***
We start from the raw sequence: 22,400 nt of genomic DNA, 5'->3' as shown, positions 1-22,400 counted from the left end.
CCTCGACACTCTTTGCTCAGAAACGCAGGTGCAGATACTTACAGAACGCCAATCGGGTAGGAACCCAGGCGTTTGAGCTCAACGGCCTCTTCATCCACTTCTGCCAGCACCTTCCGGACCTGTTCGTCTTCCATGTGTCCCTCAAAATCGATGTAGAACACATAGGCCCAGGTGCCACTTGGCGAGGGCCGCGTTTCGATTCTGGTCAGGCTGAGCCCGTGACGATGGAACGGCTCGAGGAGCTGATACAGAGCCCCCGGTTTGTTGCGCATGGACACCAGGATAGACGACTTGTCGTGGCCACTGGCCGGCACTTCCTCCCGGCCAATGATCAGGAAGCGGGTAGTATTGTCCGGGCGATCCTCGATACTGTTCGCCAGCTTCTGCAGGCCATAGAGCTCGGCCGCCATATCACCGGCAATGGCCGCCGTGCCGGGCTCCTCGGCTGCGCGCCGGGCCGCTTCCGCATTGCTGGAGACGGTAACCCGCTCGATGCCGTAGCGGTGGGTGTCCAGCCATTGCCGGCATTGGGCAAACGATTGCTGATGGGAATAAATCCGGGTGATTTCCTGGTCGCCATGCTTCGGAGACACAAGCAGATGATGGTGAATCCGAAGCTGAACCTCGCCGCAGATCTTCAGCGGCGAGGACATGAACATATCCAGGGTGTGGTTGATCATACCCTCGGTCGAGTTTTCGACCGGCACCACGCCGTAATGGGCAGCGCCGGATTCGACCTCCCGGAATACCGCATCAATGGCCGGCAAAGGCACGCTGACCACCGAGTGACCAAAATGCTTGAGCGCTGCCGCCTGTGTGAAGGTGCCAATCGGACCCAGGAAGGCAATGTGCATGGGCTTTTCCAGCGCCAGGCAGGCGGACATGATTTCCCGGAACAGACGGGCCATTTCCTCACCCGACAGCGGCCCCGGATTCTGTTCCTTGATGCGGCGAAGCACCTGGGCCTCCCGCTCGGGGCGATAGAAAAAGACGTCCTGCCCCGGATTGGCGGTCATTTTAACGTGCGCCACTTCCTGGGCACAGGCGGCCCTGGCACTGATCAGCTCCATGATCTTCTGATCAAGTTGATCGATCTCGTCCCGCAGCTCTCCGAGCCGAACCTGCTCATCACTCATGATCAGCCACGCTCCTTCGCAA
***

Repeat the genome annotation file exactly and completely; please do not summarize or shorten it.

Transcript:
We start from the raw sequence: 22,400 nt of genomic DNA, 5'->3' as shown, positions 1-22,400 counted from the left end.
CCTCGACACTCTTTGCTCAGAAACGCAGGTGCAGATACTTACAGAACGCCAATCGGGTAGGAACCCAGGCGTTTGAGCTCAACGGCCTCTTCATCCACTTCTGCCAGCACCTTCCGGACCTGTTCGTCTTCCATGTGTCCCTCAAAATCGATGTAGAACACATAGGCCCAGGTGCCACTTGGCGAGGGCCGCGTTTCGATTCTGGTCAGGCTGAGCCCGTGACGATGGAACGGCTCGAGGAGCTGATACAGAGCCCCCGGTTTGTTGCGCATGGACACCAGGATAGACGACTTGTCGTGGCCACTGGCCGGCACTTCCTCCCGGCCAATGATCAGGAAGCGGGTAGTATTGTCCGGGCGATCCTCGATACTGTTCGCCAGCTTCTGCAGGCCATAGAGCTCGGCCGCCATATCACCGGCAATGGCCGCCGTGCCGGGCTCCTCGGCTGCGCGCCGGGCCGCTTCCGCATTGCTGGAGACGGTAACCCGCTCGATGCCGTAGCGGTGGGTGTCCAGCCATTGCCGGCATTGGGCAAACGATTGCTGATGGGAATAAATCCGGGTGATTTCCTGGTCGCCATGCTTCGGAGACACAAGCAGATGATGGTGAATCCGAAGCTGAACCTCGCCGCAGATCTTCAGCGGCGAGGACATGAACATATCCAGGGTGTGGTTGATCATACCCTCGGTCGAGTTTTCGACCGGCACCACGCCGTAATGGGCAGCGCCGGATTCGACCTCCCGGAATACCGCATCAATGGCCGGCAAAGGCACGCTGACCACCGAGTGACCAAAATGCTTGAGCGCTGCCGCCTGTGTGAAGGTGCCAATCGGACCCAGGAAGGCAATGTGCATGGGCTTTTCCAGCGCCAGGCAGGCGGACATGATTTCCCGGAACAGACGGGCCATTTCCTCACCCGACAGCGGCCCCGGATTCTGTTCCTTGATGCGGCGAAGCACCTGGGCCTCCCGCTCGGGGCGATAGAAAAAGACGTCCTGCCCCGGATTGGCGGTCATTTTAACGTGCGCCACTTCCTGGGCACAGGCGGCCCTGGCACTGATCAGCTCCATGATCTTCTGATCAAGTTGATCGATCTCGTCCCGCAGCTCTCCGAGCCGAACCTGCTCATCACTCATGATCAGCCACGCTCCTTCGCAA